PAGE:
2006 Pontiac GTO
By Frank Rawland
Lightning, alas, isn't going to strike twice after all. Three years after its reintroduction, General Motors has discontinued the Pontiac GTO due to lackluster consumer response and cost issues.
The domestic auto industry's first acknowledged muscle car made a comeback for the 2004 model year at a time when SUVs and trucks were GM's bread-and-butter (and still are). Judging by that first model, one might have justifiably concluded the company forgot how to build things that look like they were meant to go fast. Its body was right out of the mid-1990s. If we agree to drastically accelerate the pace at which popular culture gets recycled that might be considered retro. Otherwise, it just doesn't excite. The 2005-2006 model has essentially the same aerodynamic shape as its predecessor, but did get one slight improvement; the air scoops on the hood, a staple of the car's heyday, are back.
Under the skin is where you'll find the meat of this beast. The 5.7L LS1 engine has been replaced with a 6.0L Gen IV LS2 V8, pushing horsepower up to 400 from 350. That extra power gives it the kick to go from 0-60 mph in 4.7 seconds and finish a quarter mile in 13.3 seconds at 105.9 mph. Not record setting numbers to be sure, but quite respectable --it had more than enough oomph to carry Paul Edwards and Kelly Collins to victory at the Homestead GT race on March 26, 2006. A four speed automatic transmission is standard, with a 6 speed manual transmission optional. Progressive/variable-rate springs, rear wheel drive, fully independent suspension, a Bosch 3 channel traction control system, and 55/45 weight distribution give it much improved handling over its 60s and 70s vintage predecessors. You could say the car is all go and no show.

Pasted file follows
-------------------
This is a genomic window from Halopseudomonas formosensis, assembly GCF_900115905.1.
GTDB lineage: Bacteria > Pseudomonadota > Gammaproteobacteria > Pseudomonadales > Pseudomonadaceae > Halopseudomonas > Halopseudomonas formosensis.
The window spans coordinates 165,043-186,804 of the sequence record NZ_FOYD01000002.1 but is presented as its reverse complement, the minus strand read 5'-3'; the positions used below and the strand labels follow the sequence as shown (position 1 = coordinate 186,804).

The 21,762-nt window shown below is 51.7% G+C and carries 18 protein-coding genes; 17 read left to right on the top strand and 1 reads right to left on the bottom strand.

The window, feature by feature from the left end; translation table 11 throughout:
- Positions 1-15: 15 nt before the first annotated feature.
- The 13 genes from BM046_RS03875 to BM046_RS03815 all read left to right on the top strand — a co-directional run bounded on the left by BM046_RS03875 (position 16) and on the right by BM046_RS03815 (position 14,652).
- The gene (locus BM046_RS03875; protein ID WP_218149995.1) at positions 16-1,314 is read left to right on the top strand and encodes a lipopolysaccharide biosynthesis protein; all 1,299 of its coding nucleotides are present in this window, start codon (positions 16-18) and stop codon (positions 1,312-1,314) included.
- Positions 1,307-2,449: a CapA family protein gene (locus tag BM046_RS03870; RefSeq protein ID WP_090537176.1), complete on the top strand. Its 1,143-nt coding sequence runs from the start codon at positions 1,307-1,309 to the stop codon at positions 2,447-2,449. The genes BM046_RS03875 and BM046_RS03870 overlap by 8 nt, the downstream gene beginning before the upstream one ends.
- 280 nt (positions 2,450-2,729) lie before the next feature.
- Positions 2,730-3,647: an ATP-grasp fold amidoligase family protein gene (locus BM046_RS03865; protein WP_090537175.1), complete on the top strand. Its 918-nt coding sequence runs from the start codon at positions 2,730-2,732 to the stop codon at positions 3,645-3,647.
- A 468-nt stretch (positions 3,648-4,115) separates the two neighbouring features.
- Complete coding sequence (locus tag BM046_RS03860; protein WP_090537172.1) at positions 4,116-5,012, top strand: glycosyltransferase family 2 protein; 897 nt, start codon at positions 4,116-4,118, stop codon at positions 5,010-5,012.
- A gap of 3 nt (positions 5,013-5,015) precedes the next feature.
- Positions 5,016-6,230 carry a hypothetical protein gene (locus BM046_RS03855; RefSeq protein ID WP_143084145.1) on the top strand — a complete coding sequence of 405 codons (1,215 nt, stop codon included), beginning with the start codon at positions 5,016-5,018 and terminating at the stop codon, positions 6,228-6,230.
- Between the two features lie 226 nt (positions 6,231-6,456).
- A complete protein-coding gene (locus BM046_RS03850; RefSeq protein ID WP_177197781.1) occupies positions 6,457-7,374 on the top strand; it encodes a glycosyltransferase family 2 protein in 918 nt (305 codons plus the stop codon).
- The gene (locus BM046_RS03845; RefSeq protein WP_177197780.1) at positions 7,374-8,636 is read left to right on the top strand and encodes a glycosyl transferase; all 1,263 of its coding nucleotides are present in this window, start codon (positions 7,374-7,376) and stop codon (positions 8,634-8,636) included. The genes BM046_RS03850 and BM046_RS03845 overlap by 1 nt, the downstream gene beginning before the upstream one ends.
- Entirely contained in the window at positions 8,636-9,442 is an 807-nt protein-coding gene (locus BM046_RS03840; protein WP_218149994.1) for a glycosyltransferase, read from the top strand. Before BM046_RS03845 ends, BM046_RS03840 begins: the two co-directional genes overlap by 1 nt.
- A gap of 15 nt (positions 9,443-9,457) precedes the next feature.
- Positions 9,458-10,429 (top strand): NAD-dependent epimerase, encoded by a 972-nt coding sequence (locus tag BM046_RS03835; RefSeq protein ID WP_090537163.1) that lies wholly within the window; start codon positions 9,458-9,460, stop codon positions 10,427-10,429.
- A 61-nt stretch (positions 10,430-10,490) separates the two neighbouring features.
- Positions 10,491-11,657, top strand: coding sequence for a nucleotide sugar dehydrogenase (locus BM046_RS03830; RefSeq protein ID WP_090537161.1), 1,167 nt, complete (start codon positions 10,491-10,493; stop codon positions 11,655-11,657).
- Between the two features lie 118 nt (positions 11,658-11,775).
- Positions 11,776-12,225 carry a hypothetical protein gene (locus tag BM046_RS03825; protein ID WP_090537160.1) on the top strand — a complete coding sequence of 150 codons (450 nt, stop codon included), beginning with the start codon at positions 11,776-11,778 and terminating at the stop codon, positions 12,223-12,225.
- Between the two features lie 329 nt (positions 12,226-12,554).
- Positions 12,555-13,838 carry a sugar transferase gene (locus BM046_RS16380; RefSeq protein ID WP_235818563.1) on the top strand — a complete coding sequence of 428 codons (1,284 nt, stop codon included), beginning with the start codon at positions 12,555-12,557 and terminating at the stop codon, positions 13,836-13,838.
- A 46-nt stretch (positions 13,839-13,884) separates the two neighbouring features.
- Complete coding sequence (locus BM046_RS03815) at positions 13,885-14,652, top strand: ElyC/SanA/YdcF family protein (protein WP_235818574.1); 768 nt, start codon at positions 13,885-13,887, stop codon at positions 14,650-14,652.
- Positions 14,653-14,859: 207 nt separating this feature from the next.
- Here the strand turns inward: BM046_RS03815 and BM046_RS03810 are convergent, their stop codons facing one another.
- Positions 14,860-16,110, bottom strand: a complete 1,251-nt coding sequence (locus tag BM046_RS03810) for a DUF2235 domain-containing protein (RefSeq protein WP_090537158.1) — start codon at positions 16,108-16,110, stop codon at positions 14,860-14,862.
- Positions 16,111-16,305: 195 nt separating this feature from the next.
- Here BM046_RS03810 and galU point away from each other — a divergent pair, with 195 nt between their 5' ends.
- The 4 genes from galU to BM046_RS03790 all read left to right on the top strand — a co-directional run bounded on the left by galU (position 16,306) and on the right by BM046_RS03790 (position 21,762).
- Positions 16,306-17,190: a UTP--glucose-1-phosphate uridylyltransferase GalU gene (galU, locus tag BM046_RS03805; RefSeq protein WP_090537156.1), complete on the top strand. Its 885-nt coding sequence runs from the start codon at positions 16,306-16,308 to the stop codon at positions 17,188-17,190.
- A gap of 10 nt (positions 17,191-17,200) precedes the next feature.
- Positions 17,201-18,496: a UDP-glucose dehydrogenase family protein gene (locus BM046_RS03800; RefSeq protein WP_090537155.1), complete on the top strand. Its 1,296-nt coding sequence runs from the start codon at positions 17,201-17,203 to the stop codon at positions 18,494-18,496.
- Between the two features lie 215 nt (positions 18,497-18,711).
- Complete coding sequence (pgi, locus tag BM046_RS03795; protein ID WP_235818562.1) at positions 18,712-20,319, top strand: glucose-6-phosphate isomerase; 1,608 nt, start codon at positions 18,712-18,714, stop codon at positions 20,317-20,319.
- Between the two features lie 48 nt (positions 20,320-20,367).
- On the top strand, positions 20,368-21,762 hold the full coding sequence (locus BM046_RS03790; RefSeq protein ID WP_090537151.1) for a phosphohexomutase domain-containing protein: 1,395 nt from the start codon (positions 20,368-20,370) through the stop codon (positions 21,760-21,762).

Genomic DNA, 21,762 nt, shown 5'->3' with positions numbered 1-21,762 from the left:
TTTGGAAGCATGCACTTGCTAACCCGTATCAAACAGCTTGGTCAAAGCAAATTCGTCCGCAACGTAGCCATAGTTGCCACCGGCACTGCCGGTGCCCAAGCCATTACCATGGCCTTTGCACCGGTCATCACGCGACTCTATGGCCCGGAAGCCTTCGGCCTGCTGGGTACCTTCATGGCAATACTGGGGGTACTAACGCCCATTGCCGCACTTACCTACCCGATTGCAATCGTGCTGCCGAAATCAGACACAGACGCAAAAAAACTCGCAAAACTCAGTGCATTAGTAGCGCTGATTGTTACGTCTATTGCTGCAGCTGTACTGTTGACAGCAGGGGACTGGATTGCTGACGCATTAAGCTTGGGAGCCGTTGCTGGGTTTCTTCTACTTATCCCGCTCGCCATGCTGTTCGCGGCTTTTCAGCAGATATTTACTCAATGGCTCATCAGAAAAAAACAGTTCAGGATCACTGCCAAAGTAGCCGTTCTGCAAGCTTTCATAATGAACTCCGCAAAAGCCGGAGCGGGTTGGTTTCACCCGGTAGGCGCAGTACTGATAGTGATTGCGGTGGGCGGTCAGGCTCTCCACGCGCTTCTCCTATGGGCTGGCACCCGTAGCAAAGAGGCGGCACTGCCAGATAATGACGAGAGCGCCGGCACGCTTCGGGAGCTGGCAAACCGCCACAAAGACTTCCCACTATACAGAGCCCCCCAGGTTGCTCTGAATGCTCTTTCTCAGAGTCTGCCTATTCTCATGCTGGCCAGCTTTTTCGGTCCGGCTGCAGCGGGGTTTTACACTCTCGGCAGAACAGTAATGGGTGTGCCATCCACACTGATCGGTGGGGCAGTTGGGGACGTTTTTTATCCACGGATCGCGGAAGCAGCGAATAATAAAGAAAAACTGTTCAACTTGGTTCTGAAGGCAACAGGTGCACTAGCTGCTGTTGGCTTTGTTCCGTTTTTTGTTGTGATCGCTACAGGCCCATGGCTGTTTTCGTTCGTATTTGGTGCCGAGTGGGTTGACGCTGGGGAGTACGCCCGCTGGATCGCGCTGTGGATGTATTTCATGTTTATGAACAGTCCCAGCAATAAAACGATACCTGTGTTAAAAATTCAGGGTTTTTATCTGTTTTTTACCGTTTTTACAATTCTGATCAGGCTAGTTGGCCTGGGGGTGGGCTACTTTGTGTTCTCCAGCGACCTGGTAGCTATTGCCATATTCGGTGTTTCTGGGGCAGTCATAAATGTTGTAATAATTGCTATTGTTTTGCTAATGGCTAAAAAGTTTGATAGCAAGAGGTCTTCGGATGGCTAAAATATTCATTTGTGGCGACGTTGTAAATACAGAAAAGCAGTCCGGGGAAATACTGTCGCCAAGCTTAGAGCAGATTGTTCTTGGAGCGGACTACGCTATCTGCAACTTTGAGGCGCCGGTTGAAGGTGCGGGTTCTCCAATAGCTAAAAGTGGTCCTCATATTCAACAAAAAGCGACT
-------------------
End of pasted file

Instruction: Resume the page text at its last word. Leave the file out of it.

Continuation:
In 1974 the GTO was done in by the imperative to reduce emissions and increase fuel efficiency, both of which sapped performance. This time a combination of bland styling, the expense of shipping vehicles across the Pacific (the new Goat is actually made by GM's Holden subsidiary in Australia), and a boneheaded decision to introduce it in the Midwest in mid-winter got the GTO off to a bad start. On top of that, air-bag deployment regulations requiring costly interior changes and plans by Holden to phase out the Monaro, on which the GTO is based, have proved to be insurmountable hurdles.
That doesn't necessarily mean it's gone for good. Key executives at GM do want to develop a mid-sized, rear wheel drive platform for 2008 or 2009 that could accommodate a GTO, and build it in the US to save shipping costs. But given the company's dreadful financial situation it is far from certain whether such a thing will be possible. For now, enthusiasts will have to make do with a rocket that doesn't quite look the part.
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Pictures of the Pontiac GTO
Click pictures to enlarge
Posted April 4, 2006
Photos courtesy of